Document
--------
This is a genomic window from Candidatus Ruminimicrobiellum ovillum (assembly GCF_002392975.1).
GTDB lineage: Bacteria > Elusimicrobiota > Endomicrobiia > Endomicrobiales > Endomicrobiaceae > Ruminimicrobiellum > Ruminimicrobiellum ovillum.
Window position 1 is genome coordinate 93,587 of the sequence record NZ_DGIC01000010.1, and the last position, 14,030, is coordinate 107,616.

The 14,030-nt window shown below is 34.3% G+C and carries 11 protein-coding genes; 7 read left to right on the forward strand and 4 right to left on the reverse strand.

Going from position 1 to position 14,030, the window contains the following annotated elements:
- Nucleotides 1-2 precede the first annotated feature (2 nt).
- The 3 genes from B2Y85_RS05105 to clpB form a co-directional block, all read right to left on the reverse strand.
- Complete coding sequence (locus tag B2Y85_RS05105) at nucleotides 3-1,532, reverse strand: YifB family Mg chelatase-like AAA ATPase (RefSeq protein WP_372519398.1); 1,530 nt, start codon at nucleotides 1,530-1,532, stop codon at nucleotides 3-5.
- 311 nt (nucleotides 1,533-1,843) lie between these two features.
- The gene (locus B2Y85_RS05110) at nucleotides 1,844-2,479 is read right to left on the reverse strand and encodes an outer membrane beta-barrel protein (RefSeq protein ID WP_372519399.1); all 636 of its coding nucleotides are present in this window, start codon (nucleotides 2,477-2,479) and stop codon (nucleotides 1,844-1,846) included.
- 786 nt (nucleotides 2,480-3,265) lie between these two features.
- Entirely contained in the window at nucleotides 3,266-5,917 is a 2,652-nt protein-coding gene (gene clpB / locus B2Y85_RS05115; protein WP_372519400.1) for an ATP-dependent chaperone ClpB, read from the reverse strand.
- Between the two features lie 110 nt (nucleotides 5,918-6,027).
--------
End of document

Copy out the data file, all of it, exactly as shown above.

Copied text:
This is a genomic window from Candidatus Ruminimicrobiellum ovillum (assembly GCF_002392975.1).
GTDB lineage: Bacteria > Elusimicrobiota > Endomicrobiia > Endomicrobiales > Endomicrobiaceae > Ruminimicrobiellum > Ruminimicrobiellum ovillum.
Window position 1 is genome coordinate 93,587 of the sequence record NZ_DGIC01000010.1, and the last position, 14,030, is coordinate 107,616.

The 14,030-nt window shown below is 34.3% G+C and carries 11 protein-coding genes; 7 read left to right on the forward strand and 4 right to left on the reverse strand.

Going from position 1 to position 14,030, the window contains the following annotated elements:
- Nucleotides 1-2 precede the first annotated feature (2 nt).
- The 3 genes from B2Y85_RS05105 to clpB form a co-directional block, all read right to left on the reverse strand.
- Complete coding sequence (locus tag B2Y85_RS05105) at nucleotides 3-1,532, reverse strand: YifB family Mg chelatase-like AAA ATPase (RefSeq protein WP_372519398.1); 1,530 nt, start codon at nucleotides 1,530-1,532, stop codon at nucleotides 3-5.
- 311 nt (nucleotides 1,533-1,843) lie between these two features.
- The gene (locus B2Y85_RS05110) at nucleotides 1,844-2,479 is read right to left on the reverse strand and encodes an outer membrane beta-barrel protein (RefSeq protein ID WP_372519399.1); all 636 of its coding nucleotides are present in this window, start codon (nucleotides 2,477-2,479) and stop codon (nucleotides 1,844-1,846) included.
- 786 nt (nucleotides 2,480-3,265) lie between these two features.
- Entirely contained in the window at nucleotides 3,266-5,917 is a 2,652-nt protein-coding gene (gene clpB / locus B2Y85_RS05115; protein WP_372519400.1) for an ATP-dependent chaperone ClpB, read from the reverse strand.
- Between the two features lie 110 nt (nucleotides 5,918-6,027).